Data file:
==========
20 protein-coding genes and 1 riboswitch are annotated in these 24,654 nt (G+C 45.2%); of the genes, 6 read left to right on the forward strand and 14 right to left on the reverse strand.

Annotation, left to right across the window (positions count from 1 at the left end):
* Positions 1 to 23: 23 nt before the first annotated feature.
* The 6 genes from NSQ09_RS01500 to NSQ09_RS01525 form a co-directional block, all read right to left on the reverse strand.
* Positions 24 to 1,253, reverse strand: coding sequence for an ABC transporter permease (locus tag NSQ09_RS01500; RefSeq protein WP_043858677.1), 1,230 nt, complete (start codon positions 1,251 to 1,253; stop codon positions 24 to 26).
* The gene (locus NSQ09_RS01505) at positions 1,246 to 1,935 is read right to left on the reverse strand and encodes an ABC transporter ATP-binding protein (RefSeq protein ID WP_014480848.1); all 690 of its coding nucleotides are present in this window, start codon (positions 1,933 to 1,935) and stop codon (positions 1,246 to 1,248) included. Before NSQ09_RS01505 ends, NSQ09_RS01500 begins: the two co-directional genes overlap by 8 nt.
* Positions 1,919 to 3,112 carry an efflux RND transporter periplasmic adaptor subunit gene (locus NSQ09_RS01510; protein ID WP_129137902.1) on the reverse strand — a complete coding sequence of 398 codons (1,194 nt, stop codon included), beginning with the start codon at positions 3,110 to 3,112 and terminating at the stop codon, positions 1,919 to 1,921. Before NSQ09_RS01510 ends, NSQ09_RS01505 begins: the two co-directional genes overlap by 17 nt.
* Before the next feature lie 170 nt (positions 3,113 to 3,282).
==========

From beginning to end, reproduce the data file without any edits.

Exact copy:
20 protein-coding genes and 1 riboswitch are annotated in these 24,654 nt (G+C 45.2%); of the genes, 6 read left to right on the forward strand and 14 right to left on the reverse strand.

Annotation, left to right across the window (positions count from 1 at the left end):
* Positions 1 to 23: 23 nt before the first annotated feature.
* The 6 genes from NSQ09_RS01500 to NSQ09_RS01525 form a co-directional block, all read right to left on the reverse strand.
* Positions 24 to 1,253, reverse strand: coding sequence for an ABC transporter permease (locus tag NSQ09_RS01500; RefSeq protein WP_043858677.1), 1,230 nt, complete (start codon positions 1,251 to 1,253; stop codon positions 24 to 26).
* The gene (locus NSQ09_RS01505) at positions 1,246 to 1,935 is read right to left on the reverse strand and encodes an ABC transporter ATP-binding protein (RefSeq protein ID WP_014480848.1); all 690 of its coding nucleotides are present in this window, start codon (positions 1,933 to 1,935) and stop codon (positions 1,246 to 1,248) included. Before NSQ09_RS01505 ends, NSQ09_RS01500 begins: the two co-directional genes overlap by 8 nt.
* Positions 1,919 to 3,112 carry an efflux RND transporter periplasmic adaptor subunit gene (locus NSQ09_RS01510; protein ID WP_129137902.1) on the reverse strand — a complete coding sequence of 398 codons (1,194 nt, stop codon included), beginning with the start codon at positions 3,110 to 3,112 and terminating at the stop codon, positions 1,919 to 1,921. Before NSQ09_RS01510 ends, NSQ09_RS01505 begins: the two co-directional genes overlap by 17 nt.
* Before the next feature lie 170 nt (positions 3,113 to 3,282).